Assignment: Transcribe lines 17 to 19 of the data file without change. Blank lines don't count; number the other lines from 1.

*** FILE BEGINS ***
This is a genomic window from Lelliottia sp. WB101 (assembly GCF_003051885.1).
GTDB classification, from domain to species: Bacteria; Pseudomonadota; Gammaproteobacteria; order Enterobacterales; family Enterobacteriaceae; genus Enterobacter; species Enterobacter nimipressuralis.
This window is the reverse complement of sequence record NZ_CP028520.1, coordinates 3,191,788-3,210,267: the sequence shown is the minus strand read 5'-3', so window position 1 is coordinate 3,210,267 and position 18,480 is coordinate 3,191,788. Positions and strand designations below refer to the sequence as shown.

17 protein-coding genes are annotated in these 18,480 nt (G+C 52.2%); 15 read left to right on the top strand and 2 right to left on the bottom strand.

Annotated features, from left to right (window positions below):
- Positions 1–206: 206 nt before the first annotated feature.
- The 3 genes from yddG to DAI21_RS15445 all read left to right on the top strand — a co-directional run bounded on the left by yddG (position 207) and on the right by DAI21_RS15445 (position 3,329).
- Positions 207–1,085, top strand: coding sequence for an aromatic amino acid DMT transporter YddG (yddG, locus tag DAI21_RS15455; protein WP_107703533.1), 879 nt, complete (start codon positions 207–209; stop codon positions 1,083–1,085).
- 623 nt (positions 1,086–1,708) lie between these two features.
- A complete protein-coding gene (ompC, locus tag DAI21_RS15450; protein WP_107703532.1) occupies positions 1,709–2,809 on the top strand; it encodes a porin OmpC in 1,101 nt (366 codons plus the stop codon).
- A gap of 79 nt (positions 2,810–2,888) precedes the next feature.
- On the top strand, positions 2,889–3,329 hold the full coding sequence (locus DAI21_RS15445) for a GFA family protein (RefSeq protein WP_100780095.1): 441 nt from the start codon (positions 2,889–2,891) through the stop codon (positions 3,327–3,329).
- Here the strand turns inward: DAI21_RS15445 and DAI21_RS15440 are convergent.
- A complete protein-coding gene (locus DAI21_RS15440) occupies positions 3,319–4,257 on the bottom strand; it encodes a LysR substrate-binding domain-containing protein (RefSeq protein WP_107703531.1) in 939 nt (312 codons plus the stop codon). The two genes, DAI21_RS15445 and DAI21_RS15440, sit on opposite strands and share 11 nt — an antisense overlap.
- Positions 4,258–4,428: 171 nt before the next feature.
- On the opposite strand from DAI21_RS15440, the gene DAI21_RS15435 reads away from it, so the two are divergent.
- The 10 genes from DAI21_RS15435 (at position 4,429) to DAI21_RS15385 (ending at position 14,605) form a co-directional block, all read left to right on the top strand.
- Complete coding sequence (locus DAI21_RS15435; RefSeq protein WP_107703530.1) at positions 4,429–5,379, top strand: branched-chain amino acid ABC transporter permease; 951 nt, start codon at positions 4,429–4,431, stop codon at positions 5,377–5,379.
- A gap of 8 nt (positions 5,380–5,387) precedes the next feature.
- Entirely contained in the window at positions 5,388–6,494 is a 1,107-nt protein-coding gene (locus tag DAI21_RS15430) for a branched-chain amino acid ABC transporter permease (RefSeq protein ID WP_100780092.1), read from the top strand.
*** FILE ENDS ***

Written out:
- The 10 genes from DAI21_RS15435 (at position 4,429) to DAI21_RS15385 (ending at position 14,605) form a co-directional block, all read left to right on the top strand.
- Complete coding sequence (locus DAI21_RS15435; RefSeq protein WP_107703530.1) at positions 4,429–5,379, top strand: branched-chain amino acid ABC transporter permease; 951 nt, start codon at positions 4,429–4,431, stop codon at positions 5,377–5,379.
- A gap of 8 nt (positions 5,380–5,387) precedes the next feature.